Diabetes – What is Diabetes?
Diabetes is a serious disease that affects millions of people each year. It occurs when the body is unable to produce enough insulin, or fails to use the insulin that it produces effectively.
Exercise, diet and medication can aid in preventing or reducing the progression of the disease. It is also essential to be aware of the symptoms so you can tell the signs of a problem and seek treatment.
What is diabetes?
Diabetes is an ongoing (long-lasting) health condition that affects how your body transforms food into energy. It occurs when your pancreas doesn’t produce enough insulin or doesn’t utilize it as effectively as it should.
Insulin is the hormone that helps your body to absorb and utilize glucose, also referred to as sugar. People suffering from type 2 diabetes don’t produce enough insulin, or their bodies can’t make it work properly.
In both types of diabetes, blood sugar levels are too high over time. This can cause problems in the feet, eyes and kidneys. It may also damage the heart and brain arteries as well as your brain.
Type 1 diabetes
Type 1 diabetes is a disease caused by an autoimmune reaction which means that your immune system attacks the pancreatic insulin-producing cells and destroys them. The destruction can take place over months or even years before eventually resulting in a total lack of insulin.
People suffering from type 1 diabetes must take insulin each day. They also need to monitor their blood sugar levels and adjust their insulin, food, and levels of activity to keep their blood sugar levels within an acceptable range.
Type 2 diabetes
If you have type 2 diabetes your body doesn’t make use of insulin as it should. Insulin is a hormone that aids in the movement of glucose (blood sugar) from your blood into your cells which can then be utilized to generate energy.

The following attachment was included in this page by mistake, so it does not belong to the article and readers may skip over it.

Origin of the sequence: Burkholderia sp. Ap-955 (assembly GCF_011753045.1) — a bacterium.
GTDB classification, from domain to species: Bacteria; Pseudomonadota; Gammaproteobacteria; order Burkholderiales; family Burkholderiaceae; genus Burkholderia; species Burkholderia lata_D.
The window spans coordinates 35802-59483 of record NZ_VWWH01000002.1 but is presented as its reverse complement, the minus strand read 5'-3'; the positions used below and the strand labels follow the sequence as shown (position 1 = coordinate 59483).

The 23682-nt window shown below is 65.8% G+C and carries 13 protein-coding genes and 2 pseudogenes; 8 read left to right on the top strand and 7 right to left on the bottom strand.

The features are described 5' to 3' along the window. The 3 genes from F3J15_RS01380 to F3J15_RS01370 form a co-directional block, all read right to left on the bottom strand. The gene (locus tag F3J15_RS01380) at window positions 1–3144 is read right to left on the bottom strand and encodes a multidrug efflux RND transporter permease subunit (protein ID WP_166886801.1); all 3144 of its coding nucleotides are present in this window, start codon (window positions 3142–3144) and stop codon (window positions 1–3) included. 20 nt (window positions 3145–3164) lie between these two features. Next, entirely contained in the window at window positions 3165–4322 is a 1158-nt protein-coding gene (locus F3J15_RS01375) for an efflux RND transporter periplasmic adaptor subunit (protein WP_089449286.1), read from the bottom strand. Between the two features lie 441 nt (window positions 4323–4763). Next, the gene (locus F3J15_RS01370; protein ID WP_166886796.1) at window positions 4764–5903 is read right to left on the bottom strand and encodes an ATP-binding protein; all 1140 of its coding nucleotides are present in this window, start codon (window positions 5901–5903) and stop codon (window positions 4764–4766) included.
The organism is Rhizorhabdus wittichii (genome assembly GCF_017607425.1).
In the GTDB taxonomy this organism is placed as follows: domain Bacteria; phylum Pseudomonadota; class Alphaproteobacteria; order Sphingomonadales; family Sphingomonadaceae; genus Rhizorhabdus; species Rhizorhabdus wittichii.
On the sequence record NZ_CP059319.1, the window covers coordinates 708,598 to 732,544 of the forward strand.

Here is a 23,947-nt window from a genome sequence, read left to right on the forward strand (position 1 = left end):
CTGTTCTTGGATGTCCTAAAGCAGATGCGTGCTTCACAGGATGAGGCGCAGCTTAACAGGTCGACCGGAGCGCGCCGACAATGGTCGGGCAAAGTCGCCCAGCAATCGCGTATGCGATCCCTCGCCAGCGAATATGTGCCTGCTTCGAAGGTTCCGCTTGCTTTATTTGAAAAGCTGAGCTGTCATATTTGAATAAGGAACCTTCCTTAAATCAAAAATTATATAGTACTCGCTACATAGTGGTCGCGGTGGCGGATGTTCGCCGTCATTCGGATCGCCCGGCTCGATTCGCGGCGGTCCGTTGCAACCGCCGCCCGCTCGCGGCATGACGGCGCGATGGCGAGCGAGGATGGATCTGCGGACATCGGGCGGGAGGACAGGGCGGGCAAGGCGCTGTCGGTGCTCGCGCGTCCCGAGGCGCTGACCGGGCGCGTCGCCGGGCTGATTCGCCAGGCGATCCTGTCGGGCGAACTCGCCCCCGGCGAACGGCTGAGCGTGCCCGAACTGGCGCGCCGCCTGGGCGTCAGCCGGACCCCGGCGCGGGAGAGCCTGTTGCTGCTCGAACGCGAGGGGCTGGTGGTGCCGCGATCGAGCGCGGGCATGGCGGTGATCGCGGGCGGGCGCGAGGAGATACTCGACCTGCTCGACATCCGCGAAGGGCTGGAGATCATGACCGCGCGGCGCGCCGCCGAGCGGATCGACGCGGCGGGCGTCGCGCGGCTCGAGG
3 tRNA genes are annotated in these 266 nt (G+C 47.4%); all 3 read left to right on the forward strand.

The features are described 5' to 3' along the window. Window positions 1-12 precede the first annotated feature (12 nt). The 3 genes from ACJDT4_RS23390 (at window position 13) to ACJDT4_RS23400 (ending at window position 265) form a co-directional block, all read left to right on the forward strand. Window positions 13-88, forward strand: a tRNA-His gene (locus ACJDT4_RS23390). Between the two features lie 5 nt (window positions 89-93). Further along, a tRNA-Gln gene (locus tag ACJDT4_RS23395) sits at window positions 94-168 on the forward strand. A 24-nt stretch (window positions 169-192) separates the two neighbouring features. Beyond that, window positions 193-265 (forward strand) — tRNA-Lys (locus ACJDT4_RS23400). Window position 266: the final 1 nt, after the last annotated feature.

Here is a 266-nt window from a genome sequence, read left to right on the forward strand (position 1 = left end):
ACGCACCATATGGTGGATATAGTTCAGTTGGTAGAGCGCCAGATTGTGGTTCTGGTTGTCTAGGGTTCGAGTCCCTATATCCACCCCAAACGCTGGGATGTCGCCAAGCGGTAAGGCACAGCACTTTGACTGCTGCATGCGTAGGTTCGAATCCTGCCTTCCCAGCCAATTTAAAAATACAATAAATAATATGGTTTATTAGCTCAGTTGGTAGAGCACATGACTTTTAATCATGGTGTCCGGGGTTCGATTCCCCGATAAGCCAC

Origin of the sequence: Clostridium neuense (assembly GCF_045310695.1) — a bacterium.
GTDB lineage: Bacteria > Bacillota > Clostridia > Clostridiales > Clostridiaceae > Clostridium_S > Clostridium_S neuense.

People with type 2 diabetes need to treat their diabetes through a healthy diet and regular exercise. They may also have to take medication to control their blood sugar levels.
The signs of diabetes in women
Diabetes is a chronic illness that affects people from all races, ethnicities, ages and genders. However women are at higher risk than males.
Women with diabetes are at a greater risk chance of developing complications compared to men, such as heart disease (the most common diabetes complication) and loss of vision.
One of the early signs of women with diabetes is a higher thirst and increased urine, a condition known as polydipsia. This is because diabetes can cause excess sugar to accumulate in your blood and your kidneys are not able to eliminate it.
Men with diabetes: Symptoms
Diabetes is a condition that occurs when cells are unable use glucose (blood sugar) as energy. This is usually because the pancreas stops producing enough insulin.
This causes elevated blood sugar levels. The body then attempts to lower the level by flushing the excess glucose from your bloodstream through urine.
People who have diabetes often have a thirsty feeling and must drink large amounts of fluids. This can be up to four liters per day.
Men also may lose weight as their bodies rely on muscles for energy instead of fat. This is due to the fact that their blood sugar levels stay high for long periods of time.
A healthy diabetes diet is an important aspect of managing the condition. It can help you control blood sugar levels, manage weight and reduce the risk factors for heart disease.
Your diet should comprise plenty of whole foods, including fruits vegetables, whole grains beans, and low-fat dairy. It should also be low in saturated (unhealthy) fats and added sugars.
You might need to limit your consumption of sweetened drinks with sugar. These drinks typically contain a lot of sugar that can cause elevated blood sugar levels.
Your doctor might recommend diabetes medications to help keep your blood glucose (blood sugar) levels in the normal range. These medications are typically combined with lifestyle changes, such as exercise and diet to help manage the condition.
If your blood sugar levels aren’t well controlled on one medicine another medicine could be added. Your doctor will work with you to pick the best medication for your needs and preferences.
Newer medications, like sodium-glucose-cotransporter-2 inhibitors as well as glucagon antagonists of the peptide-1 receptors, lower blood sugar levels and provide benefits for the kidneys and cardiovascular system, as well as reducing the risk of developing complications. They also aid in weight loss and are available in tablets and injections.